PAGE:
The International Rugby Board (IRB) has been accused of being more concerned with rules and regulations than actually growing the game in the wake of Cyprus’s exclusion from the European qualifiers for the 2015 World Cup. By KEN BORLAND.
In the last four-and-a-half years, Cyprus have stormed through the lower echelons of European rugby, winning 19 consecutive Tests – more than any other team in the history of the game – on their way to the top of Nations Cup Division 2C (effectively the sixth division).
But their ultimate dream – that of playing in the World Cup qualifiers – has been denied them due to the fact that the tiny, football-mad island does not have enough rugby teams.
Quite how the country – in the midst of a financial crisis much like Greece’s – is meant to develop more rugby teams when the IRB are closing down their opportunities is difficult to fathom.
Cyprus’s problem is that they have less than the four teams (the IRB don’t count the British Army sides based on the island, which is ridiculous) required for associate membership of the IRB. And a country has to be an associate member for at least two years before they can become full members. Only full members are allowed to participate in World Cup qualifiers.
“The IRB certainly don’t want to stand in the way of Cyprus, we will assist them and try to encourage rugby there. We have 117 members so we don’t want to exclude anyone. But the rules are to ensure quality control and they are the criteria agreed by the members,” IRB spokesman James Fitzgerald told the Daily Maverick.
“Cyprus can’t be included in World Cup qualifiers until they’ve been associates for two years and then they have to apply for full member status.
“They don’t fulfil the criteria in terms of the number of teams – for national 15s rugby you need at least four teams. They are moving towards that, but that competition won’t start until September. To be a full member, you need 10 teams.”
Critics of the IRB decision have pointed out that both Greece and the United Arab Emirates were given full membership due to “extenuating circumstances”.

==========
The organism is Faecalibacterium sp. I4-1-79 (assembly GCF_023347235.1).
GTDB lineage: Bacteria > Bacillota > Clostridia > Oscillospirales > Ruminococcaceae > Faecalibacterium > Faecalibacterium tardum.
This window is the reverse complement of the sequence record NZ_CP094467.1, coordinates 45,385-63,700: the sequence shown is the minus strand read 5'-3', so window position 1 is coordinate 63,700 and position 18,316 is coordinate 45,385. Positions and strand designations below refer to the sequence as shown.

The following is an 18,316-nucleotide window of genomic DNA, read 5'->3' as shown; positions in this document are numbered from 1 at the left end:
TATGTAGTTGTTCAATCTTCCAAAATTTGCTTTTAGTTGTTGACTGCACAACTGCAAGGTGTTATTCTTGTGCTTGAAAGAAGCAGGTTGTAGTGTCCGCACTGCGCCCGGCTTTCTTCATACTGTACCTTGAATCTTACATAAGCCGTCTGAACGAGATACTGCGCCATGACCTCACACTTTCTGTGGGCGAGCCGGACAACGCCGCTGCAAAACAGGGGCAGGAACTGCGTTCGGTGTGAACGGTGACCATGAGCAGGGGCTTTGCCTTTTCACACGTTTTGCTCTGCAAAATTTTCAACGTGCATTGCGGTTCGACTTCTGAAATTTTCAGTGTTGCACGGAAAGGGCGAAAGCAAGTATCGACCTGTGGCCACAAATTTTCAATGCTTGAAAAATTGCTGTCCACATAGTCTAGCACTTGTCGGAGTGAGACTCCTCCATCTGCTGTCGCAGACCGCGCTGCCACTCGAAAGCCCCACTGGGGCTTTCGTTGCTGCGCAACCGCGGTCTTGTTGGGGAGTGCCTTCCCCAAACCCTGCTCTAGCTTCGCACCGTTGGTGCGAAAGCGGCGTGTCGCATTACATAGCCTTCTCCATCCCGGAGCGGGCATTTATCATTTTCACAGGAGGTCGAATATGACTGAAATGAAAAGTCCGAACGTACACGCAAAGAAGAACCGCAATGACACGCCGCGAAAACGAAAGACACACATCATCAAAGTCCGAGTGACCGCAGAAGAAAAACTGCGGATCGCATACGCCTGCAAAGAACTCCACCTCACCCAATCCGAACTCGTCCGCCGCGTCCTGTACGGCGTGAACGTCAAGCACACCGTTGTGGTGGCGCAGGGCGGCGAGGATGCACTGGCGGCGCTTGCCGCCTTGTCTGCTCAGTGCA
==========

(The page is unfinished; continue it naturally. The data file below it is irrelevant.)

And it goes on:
“Greece fulfil the core criteria but have had financial problems, therefore they were given consideration as a special case,” Fitzgerald explained, while the UAE were fast-tracked due to the collapse of the previous Arabian Gulf Rugby Football Union and the strategic importance of the region.
These rules don’t take into account the fact that Cyprus rugby is in a stronger state than in countries like Slovenia and Luxembourg, both of whom will take part in World Cup qualifying. Because Cyprus are four levels below serious potential European qualifiers like Georgia, Russia, Romania and Portugal, there is little chance of them keeping anyone out of the showpiece event, but they should at least be allowed to chance their arm at the highest level of the game.
The qualifiers start in four days’ time on 4 May 4 so even if the IRB relent in the face of public pressure and give Cyprus membership, it is probably too late for them to take part in the 2015 tournament.
The IRB will be meeting this week and South African Rugby Union president Oregan Hoskins, who is the vice-chairman of the IRB, believes the game’s governing body can make exceptions to their rules.
“There’s a crucial meeting and I’m certain it will be up for discussion. Cyprus form a part of Fira, the European governing body, and they do have a representative in the council, Octavian Morariu, a Romanian.
“Countries can be exempt from the regulations if there are extenuating circumstances. Every law can be bent, I like to think, if there’s a very good case for it,” Hoskins told the Daily Maverick.
“We’ve made exceptions before in South Africa, for instance with clubs that didn’t have five teams but their rugby was so good that we let them play in the premier leagues. Some clubs have so few players, but because of the quality of those players they should not be penalised.
“If countries make a good case, a compelling argument, then rugby’s attitude is pragmatic,” Hoskins said.
“The Cyprus Rugby Federation regrets that the IRB has taken this decision which we believe will have severe and detrimental effects on Cyprus rugby, especially due to the economic and continuous crisis that has affected the nation recently,” Lawrence Vasiliades, the president of the CRF, said.
Hopefully a plan can be made because rugby will certainly be the loser if one of the great fairy tales of the game’s history is allowed to wither away, denied the chance to compete on the highest stage. Cyprus in the World Cup qualifiers would be a wonderful advertisement for the IRB’s efforts to develop the sport all over the world. DM
Photo: Cyprus national rugby team (Cyprus rugby federation)
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